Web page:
# Instruction 2

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## Assignment Operators

Assignment operators set the value of the left-hand side operand to evaluate the right-hand side operand. You’ve been using this operand since the beginning of the course. :] Value assignment is fundamental in software programming.

``````  val count = 12
``````

## Augmented Assignment Operators

These operators combine an arithmetic operator with the assignment operator. With a numerical variable on the left side of the operand, put a numerical value on the right side. Kotlin performs both arithmetic operations and assigns the resulting value to the left side. `count += 3` becomes `count = count + 3`. Augmented assignment operator examples are `+=`, `-=`, `*=`, `/=` and `%=`. Update your code with the following:

``````fun main() {
var count = 12
count += 3
println(count)
}
``````
``````15
``````
``````fun main() {
var count = 12
count = count + 3
println(count)
}
``````
``````15
``````

### Exploring Logical Operators

Logical operators are used to perform logical operations. These are operations that always result in a Boolean value, either a `true` or `false`.

``````fun main() {
val isWeekend = true
val hasMoney = true
val isTimeToRelax = isWeekend && hasMoney
println(isTimeToRelax)
}
``````
``````fun main() {
val isWeekend = true
val isHoliday = false
val hasMoney = true
val isTimeToRelax = isHoliday || hasMoney
println(isTimeToRelax) // Returns true since at least one of the operands is true
}
``````

``````fun main() {
val isWeekend = true
val isWeekday = !isWeekend
println(isWeekday) // Returns false since it negated isWeekend which is true
}
``````

### Equality Operators

To compare two values, Kotlin has the equality operator `==`. This operator’s equivalent Kotlin function is `equals()`. This method is available for all objects in Kotlin. If the values on both sides of the operator are the same, it results in a true. Otherwise, it’s false. In the code below, the price of a banana is the same value as the price of a coconut and a pawpaw combined:

``````fun main() {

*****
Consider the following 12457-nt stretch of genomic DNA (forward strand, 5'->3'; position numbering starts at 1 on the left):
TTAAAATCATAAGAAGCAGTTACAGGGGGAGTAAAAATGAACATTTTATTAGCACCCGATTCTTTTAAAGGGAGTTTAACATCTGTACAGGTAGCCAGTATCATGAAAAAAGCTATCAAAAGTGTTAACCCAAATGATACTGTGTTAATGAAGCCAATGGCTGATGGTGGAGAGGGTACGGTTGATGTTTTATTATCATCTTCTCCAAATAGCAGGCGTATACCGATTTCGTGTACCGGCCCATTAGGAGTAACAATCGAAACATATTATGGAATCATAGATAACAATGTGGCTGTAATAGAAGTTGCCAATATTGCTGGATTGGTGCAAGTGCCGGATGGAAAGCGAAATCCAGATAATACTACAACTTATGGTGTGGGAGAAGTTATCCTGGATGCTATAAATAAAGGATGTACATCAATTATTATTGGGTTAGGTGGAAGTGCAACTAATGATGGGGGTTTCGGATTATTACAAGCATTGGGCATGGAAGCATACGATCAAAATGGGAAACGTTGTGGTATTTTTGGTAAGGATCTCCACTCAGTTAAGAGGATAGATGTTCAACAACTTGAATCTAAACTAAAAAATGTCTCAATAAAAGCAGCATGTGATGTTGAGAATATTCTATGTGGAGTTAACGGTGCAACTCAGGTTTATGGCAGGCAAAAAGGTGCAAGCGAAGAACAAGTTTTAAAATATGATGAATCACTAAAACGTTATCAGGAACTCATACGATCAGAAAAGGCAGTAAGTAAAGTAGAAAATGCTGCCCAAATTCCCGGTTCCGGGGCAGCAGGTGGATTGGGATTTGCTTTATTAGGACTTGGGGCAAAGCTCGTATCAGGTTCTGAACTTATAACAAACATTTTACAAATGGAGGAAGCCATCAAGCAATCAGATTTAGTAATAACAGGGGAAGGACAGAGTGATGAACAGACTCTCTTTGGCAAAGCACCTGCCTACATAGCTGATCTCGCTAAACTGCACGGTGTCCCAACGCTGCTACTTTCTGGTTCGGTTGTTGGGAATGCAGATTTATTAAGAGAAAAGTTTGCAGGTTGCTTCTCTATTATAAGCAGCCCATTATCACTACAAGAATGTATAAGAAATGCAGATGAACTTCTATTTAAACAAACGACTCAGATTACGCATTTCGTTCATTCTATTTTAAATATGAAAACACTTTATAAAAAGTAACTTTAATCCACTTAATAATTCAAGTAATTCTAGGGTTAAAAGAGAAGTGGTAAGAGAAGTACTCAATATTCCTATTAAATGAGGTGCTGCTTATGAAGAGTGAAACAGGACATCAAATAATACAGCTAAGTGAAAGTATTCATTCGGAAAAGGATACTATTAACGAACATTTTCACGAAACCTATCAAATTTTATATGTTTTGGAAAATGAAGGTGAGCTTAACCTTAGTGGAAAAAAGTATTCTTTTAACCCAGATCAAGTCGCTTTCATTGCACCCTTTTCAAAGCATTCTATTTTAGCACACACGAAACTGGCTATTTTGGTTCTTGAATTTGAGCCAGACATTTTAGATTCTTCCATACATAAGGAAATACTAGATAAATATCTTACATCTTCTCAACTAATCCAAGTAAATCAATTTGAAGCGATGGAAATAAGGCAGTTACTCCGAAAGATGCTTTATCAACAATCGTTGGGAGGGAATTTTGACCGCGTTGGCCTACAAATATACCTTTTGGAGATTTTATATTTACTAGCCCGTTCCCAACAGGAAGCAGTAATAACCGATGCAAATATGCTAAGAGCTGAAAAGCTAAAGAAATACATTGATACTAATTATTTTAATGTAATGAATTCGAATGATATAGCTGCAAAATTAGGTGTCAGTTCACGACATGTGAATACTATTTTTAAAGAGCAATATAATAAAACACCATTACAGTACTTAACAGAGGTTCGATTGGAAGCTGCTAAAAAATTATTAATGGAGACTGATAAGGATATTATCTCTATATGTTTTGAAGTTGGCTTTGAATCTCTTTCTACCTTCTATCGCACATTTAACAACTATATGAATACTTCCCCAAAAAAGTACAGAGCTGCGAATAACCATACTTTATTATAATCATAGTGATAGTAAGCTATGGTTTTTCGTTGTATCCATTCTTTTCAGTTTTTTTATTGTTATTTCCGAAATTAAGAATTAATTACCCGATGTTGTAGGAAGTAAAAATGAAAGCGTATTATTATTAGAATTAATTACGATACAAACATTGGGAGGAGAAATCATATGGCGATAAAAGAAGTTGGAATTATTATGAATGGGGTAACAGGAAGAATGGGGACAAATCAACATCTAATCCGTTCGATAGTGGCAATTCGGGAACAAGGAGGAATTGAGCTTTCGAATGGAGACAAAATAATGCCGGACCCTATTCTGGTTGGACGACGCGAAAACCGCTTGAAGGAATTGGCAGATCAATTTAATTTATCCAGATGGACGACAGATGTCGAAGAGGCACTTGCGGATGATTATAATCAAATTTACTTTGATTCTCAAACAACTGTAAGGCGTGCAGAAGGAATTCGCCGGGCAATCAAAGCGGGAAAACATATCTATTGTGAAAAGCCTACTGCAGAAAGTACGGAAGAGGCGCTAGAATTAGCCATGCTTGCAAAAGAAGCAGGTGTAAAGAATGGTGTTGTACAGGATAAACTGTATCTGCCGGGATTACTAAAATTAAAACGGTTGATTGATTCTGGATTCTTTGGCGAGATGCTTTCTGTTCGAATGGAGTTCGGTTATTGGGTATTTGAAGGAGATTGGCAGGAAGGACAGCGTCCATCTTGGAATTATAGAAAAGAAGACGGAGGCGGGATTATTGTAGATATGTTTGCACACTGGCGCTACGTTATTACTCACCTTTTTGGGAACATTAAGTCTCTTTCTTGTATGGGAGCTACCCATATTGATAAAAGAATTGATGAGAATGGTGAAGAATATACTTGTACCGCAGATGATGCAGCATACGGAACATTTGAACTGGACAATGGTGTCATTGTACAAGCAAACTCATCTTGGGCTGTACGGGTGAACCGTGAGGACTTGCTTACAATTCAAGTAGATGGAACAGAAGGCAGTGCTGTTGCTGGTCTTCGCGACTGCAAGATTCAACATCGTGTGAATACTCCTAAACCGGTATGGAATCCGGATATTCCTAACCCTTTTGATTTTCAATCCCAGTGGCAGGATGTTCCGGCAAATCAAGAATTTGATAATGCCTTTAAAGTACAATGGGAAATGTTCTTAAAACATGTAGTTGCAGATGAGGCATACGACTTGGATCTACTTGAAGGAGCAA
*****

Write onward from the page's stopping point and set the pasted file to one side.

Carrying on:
val banana = 12
val coconut = 7
val pawpaw = 5
println(banana == coconut + pawpaw) // Returns true since the values are the same on both sides of the operator
}
``````
``````fun main() {
val banana = 12
val coconut = 7
val pawpaw = 8
println(banana != coconut + pawpaw) // Returns true since the values are the not same on both sides of the operator
}
``````

### Understanding Referential Equality Operators

Computers store data at specific memory addresses. Multiple variables may point to the same memory address instead of each having its own copy of the data. Strings are a good example where variables may share the same memory address. In this case, different variables contain the same value. Another example is when you assign a variable to another variable. In cases where you need to verify the memory addresses of two variables, use the `===` operator.

``````fun main() {
val pet = "Chameleon"
val reptile = "Chameleon"
val amphibian = "Axolotl"
val newPet = amphibian
println(pet === reptile)
println(newPet === amphibian)
}
``````
``````true
true
``````

### Comparing Variables with Comparison Operators

Kotlin’s comparison operators compare two values. `>` is the greater than operator. `<` is the lesser than operator. `>=` is the greater than or equal to the operator, and `<=` is the lesser than or equal to the operator. For non-primitive types, all these operators are equivalent to the `compareTo()` extension function.

``````fun main() {
val banana = 12
val coconut = 7
val pawpaw = 8
println(coconut < pawpaw)
println(banana >= coconut)
println(pawpaw.compareTo(banana))
}
``````
``````true
true
-1
``````